HOUSTON – (By Ralph Bivins of Realty News Report) – Skanska Commercial Development has paid $55 million for 3.5 acres near Discovery Green park, where it expects to build a large mixed-use development.
The four downtown parcels are surface parking lots near Dallas, Lamar and LaBranch streets, including a full city block across from Marvy Finger’s One Park Place residential tower.
The new development, which is being master-planned now, has the scale to propel other development in the eastern part of downtown Houston – advancing a long, slow eastward evolution of the Central Business District.
“For this project, Skanska will tap our global expertise in multi-family, office and retail development as we consider the best uses for these sites advantageously located in the city’s front yard at Discovery Green,” said Matt Damborsky, executive vice president in Skanska’s Houston office. “These prime acquisitions include a full city block, which will be transformed into sustainable, high-quality space in the urban core.”
Skanska paid approximately $360 per square foot for the parking lot portfolio, which was acquired from MIPS Investments LLC, a company led by Marianne Pfiel-Schneider.
In June, Skanska Commercial Development, part of a Stockholm-based global construction giant, completed the 35-story Bank of America Center in downtown. The office project was internally financed by Skanska, meaning no bank loans were required. With this impressive financial wherewithal, the expectations should be high that Skanska’s next downtown development will be monumental.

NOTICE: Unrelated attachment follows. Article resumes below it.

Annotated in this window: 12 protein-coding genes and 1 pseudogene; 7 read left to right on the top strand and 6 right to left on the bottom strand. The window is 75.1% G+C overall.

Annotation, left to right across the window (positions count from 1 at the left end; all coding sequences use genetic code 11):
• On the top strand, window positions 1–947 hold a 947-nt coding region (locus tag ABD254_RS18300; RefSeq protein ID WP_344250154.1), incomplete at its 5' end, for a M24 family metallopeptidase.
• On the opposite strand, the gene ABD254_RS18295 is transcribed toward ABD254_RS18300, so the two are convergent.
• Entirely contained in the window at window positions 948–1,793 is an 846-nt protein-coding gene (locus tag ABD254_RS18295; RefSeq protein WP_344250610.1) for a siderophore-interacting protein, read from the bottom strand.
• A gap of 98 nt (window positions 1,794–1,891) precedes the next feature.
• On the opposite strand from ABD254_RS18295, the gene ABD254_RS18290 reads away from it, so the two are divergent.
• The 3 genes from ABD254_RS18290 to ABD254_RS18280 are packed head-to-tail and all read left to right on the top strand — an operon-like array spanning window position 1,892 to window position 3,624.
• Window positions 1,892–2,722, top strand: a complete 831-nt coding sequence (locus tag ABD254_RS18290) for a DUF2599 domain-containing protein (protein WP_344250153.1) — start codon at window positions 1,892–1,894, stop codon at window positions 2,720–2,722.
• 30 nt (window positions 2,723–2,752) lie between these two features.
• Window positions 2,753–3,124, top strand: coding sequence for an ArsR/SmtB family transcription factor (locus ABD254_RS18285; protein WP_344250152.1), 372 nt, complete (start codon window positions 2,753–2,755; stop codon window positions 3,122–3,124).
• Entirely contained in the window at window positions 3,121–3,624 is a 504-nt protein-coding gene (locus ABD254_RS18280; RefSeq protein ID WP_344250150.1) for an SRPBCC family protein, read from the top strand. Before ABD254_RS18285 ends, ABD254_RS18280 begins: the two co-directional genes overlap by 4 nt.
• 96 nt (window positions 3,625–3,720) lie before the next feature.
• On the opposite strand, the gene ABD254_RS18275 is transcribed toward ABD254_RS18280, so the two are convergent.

With a site adjacent to the Finger tower and the Four Seasons hotel/condo tower, it’s reasonable to question whether Skanska’s property is not worthy of a major-league high-rise component. In downtown Austin, The Independent, a 58-story residential tower, just opened successfully. If a 58-story building can be constructed today in downtown Austin, why can’t it happen in downtown Houston?
Skanska may have “under-developed” the full downtown block where it built the Bank of America Tower, a 35-story, 750,000-square-foot tower completed this summer. That new building, which is across the street from a 75-story Hines-built tower, was started during the 2015 energy downturn when confidence in the Houston market was weak. Thirty-five stories seems a little sawed-off on the edifice scale of ambition.
Downtown property like what Skanska has acquired doesn’t come along every day. The company bears a responsibility to the city to produce a world-class catalyst project.
Skanska’s timetable has not been announced. The architect and planners have not been revealed. But the development has the potential to be a strong magnet for growth on the eastern part of downtown Houston.
Oct. 22, 2019 Realty News Report Copyright 2019
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